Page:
A vote on the “woman question”

I’m re-reading The Freethinkers. It’s a terrific book. I want to share a passage with you, from the chapter “Lost Connections: Anticlericalism, Abolitionism, and Feminism”:

The tension came to a head in New York City in May 1840, at the annual meeting of the American Anti-Slavery Society (of which Garrison had been a found member in 1833). In a Machiavellian Parliamentary maneuver, Garrison forced a vote on the “woman question” by appointing Abby Kelley, a Quaker and a great admirer of the Grimké sisters, to a post on the organization’s powerful business committee. Kelley’s appointment was confirmed by a close vote, but several hundred members – a minority, but a highly influential one – pronounced it a violation of the Scriptures to serve on a committee with a woman, walked out, and announced plans to form a breakaway antislavery organization. [p 83]

Does that sound familiar to you? It certainly does to me. It sounds like the New Left, for instance, which splintered and splintered again over “the woman question” in the late 60s and early 70s. It sounds like every political movement ever, because there are always people who want to work for these rights but not those, and/or people who say yes but we must not confuse the fight for these rights by adding the fight for those, and/or people who say what do those rights have to do with these rights, look it up in the dictionary. There are always people who say women’s rights can wait, or are completely different, or have already been achieved, or are a good idea but don’t require anyone to actually change anything.



  1. Hj Hornbeck says

    Yep, “Second-Wave” feminism went through much the same thing. One article I’d read (and unable to track down, sadly) talked of a group of lesbians and LBT people who stormed the mic at a feminist conference and wouldn’t let go until they’d said their piece. The feminist movement was divided between exclusionaries, who complained of mission creep and priorities and the “hijacking” of their movement by these minorities, and the inclusionaries who called out the racism, classism, and even sexism of feminist leaders.

    Forty years on, we know which side won that debate.

  2. says

    I’ve been saying for years that I found Freethinkers far more persuasive and informative than that other book, The God Delusion. That’s not to say I thought Delusion was at all bad…just that it was more a confirmation of what I already thought, while Jacoby gave me a lot more information to think about.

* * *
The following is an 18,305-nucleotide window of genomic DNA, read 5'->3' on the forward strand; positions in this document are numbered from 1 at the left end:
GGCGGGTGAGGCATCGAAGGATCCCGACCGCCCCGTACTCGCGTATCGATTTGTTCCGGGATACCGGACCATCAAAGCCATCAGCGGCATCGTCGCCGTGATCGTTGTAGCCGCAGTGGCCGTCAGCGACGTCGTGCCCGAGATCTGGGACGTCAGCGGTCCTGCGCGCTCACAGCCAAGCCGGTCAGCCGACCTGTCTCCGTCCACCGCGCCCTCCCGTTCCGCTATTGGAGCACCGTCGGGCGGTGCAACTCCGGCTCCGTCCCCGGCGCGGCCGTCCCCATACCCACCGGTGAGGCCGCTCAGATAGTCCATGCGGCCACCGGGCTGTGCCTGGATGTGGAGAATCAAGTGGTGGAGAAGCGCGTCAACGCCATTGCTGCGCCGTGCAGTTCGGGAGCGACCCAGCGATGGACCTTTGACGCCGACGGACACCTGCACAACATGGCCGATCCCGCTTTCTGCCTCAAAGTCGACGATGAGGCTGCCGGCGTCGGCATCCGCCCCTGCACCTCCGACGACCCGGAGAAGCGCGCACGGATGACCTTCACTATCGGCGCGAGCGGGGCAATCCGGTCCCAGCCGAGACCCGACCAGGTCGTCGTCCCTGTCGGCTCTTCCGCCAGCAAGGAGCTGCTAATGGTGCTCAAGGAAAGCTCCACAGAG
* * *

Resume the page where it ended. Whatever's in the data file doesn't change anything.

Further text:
3. Athywren says

    Man, I’m such a bad follower. I’ve only read God Deulsion, God Is Not Great, and Why Are You Atheists So Angry?. I’ll have to stick Freethinkers on my to-read list.

    What baffles me most about that particular line of thinking is that, after being told that their own issues aren’t worth considering, or that, in the case of atheism, since atheists and Christians are actually being killed in other countries, we should concentrate on those problems instead of those problems in our own countries, they go ahead and tell feminists that our issues aren’t worth considering, or that, since women are actually being killed in other countries, we should concentrate on those problems instead of those problems in our own countries. It’s practically word for word. I don’t want to believe that they really are opposed to gender equality, but how can any skeptic have such cognitive dissonance without noticing it?

  4. johnwoodford says

    There was an article that Ta-Nehisi Coates had linked to on Twitter a few months ago that pointed up similar behavior by abolitionist groups (like not allowing women to speak at a convention, and in fact putting a delegation of women behind curtains in the meetings so no men would have to see them), and tied that to why suffragists like Elizabeth Cady Stanton got so racist in later years. (All IIRC, of course, since I don’t have the article in front of me.)

  5. says

    ^ Yes, Jacoby tells that story on the next page, and Henry Maier tells it at much more length in his fantastic biography of Garrison. It was the World Anti-Slavery conference (like many other putative “world” conferences it was really US & UK plus a couple of French delegates) in London. The conference refused to seat the women, and relegated them to a side chamber so that they could listen but not participate. (It wasn’t curtained though.) Garrison didn’t arrive until after all this was decided but when he did he boycotted the conference and instead sat in the upstairs gallery with other “inferiors.”

    Garrison was one amazing guy.

    The split that turned Stanton came with the passage of the 15th Amendment, which gave the franchise to male former slaves but to no women. Garrison, however reluctantly, supported it, and that made some – not all – of his feminist-abolitionist allies and friends angry.

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